Resources

Executive Brief: 5 Questions You Need Answered to Assure IoT Service Delivery

White Paper

In today’s highly competitive and cost-conscious environment, more and more is expected from those in charge.  In fact, as you move up the management chain, and things go wrong, or the data you’ve got isn’t providing the insights you need, the answer “it wasn’t me” or “I don’t know” becomes less and less acceptable.

Instead, as a leader, you must ask yourself: “Am I delivering products on time? With quality? Do they meet industry and customer expectation? And am I delivering consistent results for the organization?”

CEOs and top management are focused on five main areas: revenue, cost, risk mitigation, reaction time to immediate market demands and forecasting future needs. Executives also care about remaining competitive and relevant in a market where technology disruption from smaller start-up companies seems to happen on a daily basis. As a leader in this competitive environment, you’ll often be required to reshape the business to be pioneering and innovative, while also creating new revenue opportunities.

The Internet of Things (IoT) presents a promising opportunity for enterprises and service providers to address these pressures. Collecting and analyzing IoT data – in context – can provide insight that aids in both top-and bottom-line decision making. It can also help predict and re-shape your business.

By recognizing that infinite amounts of data are not stored solely on the devices and sensors themselves, teams and leaders can start asking better questions of the business.

But assuring IoT service delivery and harvesting its contextual data requires a shift in mindset. How you monitor infrastructure now is not how you will monitor IoT infrastructure in the future. You need visibility from the sensor to the application.

Just imagine the kinds of questions you can answer with this myriad of granular, trended and contextualized IoT data at your fingertips: 

  • How is the service itself performing? Do I have confidence in my sensors, the transport and the application? Let’s say you’re monitoring municipal water flow. You need to spot and mitigate problems before they happen. What if a sensor wasn’t reporting on the water flow in a pipe consistently and comparing it to a baseline historical norm? If that sensor isn’t responding, you may be at risk of not detecting it, which could lead to costly damage in the form of a water leak or burst.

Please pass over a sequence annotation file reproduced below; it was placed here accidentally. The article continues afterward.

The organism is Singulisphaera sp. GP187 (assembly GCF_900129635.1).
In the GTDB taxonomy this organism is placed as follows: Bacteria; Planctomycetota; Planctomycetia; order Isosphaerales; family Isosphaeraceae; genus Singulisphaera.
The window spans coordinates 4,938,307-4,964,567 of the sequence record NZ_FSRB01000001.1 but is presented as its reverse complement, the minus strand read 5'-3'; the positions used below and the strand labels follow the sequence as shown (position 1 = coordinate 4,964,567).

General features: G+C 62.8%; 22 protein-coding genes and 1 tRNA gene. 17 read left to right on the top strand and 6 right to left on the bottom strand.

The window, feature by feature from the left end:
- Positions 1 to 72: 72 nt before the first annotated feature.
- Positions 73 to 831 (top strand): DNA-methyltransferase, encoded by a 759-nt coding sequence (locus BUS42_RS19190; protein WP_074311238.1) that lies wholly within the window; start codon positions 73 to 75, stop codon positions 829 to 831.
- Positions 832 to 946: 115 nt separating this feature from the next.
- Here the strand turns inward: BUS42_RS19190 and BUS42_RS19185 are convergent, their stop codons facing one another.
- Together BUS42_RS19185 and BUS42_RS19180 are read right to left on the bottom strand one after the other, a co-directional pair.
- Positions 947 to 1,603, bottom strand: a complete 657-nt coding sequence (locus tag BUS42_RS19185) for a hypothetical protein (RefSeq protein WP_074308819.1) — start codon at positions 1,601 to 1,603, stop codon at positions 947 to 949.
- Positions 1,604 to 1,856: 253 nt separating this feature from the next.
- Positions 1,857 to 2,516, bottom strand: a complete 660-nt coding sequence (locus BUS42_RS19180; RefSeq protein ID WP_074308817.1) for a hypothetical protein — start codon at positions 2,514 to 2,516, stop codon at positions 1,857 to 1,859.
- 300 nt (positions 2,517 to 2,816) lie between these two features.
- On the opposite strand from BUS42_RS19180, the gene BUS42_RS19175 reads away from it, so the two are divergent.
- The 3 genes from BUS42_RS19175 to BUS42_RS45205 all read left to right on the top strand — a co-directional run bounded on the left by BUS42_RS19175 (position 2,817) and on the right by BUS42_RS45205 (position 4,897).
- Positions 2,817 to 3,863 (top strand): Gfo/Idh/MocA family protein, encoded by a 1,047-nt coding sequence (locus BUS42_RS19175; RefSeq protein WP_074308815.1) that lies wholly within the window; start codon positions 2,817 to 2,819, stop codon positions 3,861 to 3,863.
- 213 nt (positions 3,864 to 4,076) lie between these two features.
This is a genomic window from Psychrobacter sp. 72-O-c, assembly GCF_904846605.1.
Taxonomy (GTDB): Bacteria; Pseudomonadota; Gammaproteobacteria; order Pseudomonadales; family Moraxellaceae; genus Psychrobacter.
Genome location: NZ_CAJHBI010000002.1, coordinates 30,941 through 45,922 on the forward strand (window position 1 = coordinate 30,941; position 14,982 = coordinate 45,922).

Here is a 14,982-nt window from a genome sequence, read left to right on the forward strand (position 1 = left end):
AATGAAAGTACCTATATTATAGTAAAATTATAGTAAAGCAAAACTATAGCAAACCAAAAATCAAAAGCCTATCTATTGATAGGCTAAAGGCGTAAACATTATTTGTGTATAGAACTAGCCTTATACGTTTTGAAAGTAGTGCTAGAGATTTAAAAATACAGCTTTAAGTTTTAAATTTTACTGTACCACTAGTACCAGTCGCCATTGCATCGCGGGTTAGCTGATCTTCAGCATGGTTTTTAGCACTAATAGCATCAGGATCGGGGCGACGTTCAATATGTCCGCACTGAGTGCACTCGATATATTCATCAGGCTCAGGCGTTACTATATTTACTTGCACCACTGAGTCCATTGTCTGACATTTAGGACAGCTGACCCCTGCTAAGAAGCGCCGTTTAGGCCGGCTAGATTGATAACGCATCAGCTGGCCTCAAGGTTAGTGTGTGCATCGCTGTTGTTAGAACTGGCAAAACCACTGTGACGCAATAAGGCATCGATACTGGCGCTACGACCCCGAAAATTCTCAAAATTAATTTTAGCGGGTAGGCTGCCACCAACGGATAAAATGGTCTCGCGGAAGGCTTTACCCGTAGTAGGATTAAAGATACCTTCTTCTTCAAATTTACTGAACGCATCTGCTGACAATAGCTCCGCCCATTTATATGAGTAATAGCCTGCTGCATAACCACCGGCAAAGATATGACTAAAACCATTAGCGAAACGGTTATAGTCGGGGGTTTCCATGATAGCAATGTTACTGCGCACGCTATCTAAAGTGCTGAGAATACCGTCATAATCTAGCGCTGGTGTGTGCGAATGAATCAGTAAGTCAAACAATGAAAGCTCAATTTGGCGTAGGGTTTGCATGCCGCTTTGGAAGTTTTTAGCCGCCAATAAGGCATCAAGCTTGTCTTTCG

• How is the service growing? By region, by market, by business segment? If you’re the CEO of an IoT-enabled ride sharing service, it’s important to know how business in one region or segment compares to another. For instance, why has the application seen rapid adoption in Austin, but not in Dallas? And why is London outpacing any U.S. city by five times the usage rate? With answers to these questions, you can better plan business goals and objectives, while restructuring needs and resources.

  • Can the underlying infrastructure handle the projected growth, or do I need more capacity? If you’re tasked with transitioning Tokyo into a smart city, you need data that shows historical growth, trends and patterns. This will help identify if and where you need to add capacity. If your street lamps have been upgraded to automatically dim based on pedestrian usage, residents won’t be happy if the lights never turn on. You must make sure you have enough capacity to handle all the sensors needed to keep the lights on at the right time.

  • How do I manage usage-based billing in the IoT? In the usage-based model, customers aren’t locked into a contract and don’t have to pay for products or services they don’t use. Customers appreciate having access to this type of billing. If you have detailed data to assure your application service delivery, you’ll be able to manage it accurately and keep customers happy and coming back for more.